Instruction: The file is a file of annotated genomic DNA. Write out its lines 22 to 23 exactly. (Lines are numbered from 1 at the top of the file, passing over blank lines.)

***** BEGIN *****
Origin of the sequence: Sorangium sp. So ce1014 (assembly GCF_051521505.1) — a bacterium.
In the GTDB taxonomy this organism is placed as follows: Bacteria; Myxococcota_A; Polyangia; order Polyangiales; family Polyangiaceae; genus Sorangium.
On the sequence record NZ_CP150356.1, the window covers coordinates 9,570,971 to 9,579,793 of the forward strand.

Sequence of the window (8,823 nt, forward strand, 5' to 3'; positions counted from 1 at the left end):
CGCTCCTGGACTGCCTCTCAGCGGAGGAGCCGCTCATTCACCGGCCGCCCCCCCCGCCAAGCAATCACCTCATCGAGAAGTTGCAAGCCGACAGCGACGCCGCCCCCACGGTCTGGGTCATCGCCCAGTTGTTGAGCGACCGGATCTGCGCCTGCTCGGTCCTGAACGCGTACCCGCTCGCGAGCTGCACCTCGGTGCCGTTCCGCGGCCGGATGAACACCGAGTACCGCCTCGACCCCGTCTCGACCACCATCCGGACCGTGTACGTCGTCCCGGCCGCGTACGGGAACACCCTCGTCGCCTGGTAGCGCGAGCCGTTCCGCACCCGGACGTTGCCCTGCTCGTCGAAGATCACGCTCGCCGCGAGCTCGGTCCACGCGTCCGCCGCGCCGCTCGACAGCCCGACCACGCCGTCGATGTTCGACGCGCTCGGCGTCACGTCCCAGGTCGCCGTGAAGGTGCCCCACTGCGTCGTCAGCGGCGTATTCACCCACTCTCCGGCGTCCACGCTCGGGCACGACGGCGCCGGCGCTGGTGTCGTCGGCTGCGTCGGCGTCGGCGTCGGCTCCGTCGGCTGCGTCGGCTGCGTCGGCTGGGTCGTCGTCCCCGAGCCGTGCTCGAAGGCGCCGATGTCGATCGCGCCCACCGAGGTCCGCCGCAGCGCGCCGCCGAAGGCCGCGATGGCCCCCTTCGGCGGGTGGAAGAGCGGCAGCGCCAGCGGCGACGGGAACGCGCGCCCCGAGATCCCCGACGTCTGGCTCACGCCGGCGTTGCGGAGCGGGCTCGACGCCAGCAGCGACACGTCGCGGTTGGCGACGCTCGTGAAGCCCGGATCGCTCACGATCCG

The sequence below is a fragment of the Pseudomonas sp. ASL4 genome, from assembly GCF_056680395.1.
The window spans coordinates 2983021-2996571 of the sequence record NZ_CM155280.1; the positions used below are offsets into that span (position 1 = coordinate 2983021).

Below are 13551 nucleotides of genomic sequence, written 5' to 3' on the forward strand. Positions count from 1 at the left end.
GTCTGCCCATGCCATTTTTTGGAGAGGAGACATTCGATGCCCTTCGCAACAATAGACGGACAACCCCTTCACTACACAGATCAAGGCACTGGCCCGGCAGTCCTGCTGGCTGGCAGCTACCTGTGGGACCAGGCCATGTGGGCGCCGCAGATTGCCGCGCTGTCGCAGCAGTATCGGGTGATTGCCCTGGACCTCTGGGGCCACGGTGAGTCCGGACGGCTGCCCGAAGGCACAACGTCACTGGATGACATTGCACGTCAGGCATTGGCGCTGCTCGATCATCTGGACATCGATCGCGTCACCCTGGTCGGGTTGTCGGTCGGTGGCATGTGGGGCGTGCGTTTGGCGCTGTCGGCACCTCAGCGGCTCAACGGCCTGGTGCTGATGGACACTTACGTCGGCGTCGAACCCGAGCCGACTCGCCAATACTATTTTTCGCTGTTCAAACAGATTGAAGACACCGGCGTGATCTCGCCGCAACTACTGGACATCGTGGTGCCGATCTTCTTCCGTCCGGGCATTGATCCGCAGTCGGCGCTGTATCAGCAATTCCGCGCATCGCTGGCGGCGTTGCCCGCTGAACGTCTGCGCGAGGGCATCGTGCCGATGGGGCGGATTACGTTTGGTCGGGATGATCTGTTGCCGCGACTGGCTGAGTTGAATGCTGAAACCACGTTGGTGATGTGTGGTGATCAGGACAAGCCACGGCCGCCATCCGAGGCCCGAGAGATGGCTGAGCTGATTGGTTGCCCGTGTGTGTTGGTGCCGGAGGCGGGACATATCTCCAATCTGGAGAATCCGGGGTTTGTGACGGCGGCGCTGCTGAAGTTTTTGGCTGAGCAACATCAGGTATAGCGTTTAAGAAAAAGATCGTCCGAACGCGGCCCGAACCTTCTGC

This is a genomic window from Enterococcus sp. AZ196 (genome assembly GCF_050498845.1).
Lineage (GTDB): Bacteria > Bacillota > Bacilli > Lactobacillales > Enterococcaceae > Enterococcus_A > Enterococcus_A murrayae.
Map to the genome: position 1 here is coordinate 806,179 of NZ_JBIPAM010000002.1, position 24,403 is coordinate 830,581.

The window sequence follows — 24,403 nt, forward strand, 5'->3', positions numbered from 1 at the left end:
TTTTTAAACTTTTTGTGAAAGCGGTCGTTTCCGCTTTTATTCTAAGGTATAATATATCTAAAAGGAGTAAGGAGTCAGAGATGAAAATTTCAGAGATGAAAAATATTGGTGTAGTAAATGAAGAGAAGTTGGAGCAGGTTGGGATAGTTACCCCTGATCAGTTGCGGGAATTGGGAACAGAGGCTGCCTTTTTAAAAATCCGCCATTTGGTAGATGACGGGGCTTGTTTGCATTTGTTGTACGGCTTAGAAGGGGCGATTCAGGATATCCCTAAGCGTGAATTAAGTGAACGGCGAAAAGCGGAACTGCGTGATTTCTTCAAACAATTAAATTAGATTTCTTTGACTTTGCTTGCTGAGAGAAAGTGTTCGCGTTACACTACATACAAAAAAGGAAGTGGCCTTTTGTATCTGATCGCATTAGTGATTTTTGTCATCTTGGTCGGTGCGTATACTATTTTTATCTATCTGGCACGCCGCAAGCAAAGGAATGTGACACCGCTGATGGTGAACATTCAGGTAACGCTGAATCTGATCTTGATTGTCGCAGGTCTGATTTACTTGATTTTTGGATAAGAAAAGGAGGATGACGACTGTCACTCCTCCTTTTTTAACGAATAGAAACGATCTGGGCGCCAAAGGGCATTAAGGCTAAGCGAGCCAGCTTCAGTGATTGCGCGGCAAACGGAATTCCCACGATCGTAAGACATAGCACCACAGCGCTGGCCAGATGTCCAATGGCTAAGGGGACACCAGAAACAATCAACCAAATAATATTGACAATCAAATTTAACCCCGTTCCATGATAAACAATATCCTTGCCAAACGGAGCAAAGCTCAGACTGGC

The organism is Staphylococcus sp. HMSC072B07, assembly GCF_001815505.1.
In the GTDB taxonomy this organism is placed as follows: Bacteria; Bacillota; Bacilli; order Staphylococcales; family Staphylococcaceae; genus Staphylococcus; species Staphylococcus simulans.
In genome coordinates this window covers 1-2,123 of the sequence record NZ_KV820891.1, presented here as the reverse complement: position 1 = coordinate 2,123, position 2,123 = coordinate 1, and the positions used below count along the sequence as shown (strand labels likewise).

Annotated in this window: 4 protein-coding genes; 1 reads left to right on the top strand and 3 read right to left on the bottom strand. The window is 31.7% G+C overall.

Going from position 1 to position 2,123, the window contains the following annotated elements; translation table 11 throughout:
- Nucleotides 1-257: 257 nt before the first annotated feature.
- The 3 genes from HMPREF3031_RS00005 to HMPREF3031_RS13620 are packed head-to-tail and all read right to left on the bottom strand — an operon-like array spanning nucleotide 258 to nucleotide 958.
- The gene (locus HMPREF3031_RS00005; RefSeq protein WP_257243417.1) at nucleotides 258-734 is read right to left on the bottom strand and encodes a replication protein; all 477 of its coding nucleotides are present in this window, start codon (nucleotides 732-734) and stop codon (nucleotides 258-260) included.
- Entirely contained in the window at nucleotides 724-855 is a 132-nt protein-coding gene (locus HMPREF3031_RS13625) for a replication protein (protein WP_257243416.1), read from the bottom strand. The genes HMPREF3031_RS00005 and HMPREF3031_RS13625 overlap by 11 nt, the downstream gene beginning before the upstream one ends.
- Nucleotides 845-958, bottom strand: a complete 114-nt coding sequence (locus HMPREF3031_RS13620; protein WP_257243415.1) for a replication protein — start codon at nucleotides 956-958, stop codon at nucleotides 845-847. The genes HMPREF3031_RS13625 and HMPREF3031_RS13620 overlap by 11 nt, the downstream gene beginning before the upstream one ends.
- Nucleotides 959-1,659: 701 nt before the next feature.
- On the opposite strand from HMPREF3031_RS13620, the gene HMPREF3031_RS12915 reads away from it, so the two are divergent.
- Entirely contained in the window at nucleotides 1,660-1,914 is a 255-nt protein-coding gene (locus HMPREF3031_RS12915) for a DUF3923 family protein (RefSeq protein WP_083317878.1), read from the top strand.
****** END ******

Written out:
- The gene (locus HMPREF3031_RS00005; RefSeq protein WP_257243417.1) at nucleotides 258-734 is read right to left on the bottom strand and encodes a replication protein; all 477 of its coding nucleotides are present in this window, start codon (nucleotides 732-734) and stop codon (nucleotides 258-260) included.
- Entirely contained in the window at nucleotides 724-855 is a 132-nt protein-coding gene (locus HMPREF3031_RS13625) for a replication protein (protein WP_257243416.1), read from the bottom strand. The genes HMPREF3031_RS00005 and HMPREF3031_RS13625 overlap by 11 nt, the downstream gene beginning before the upstream one ends.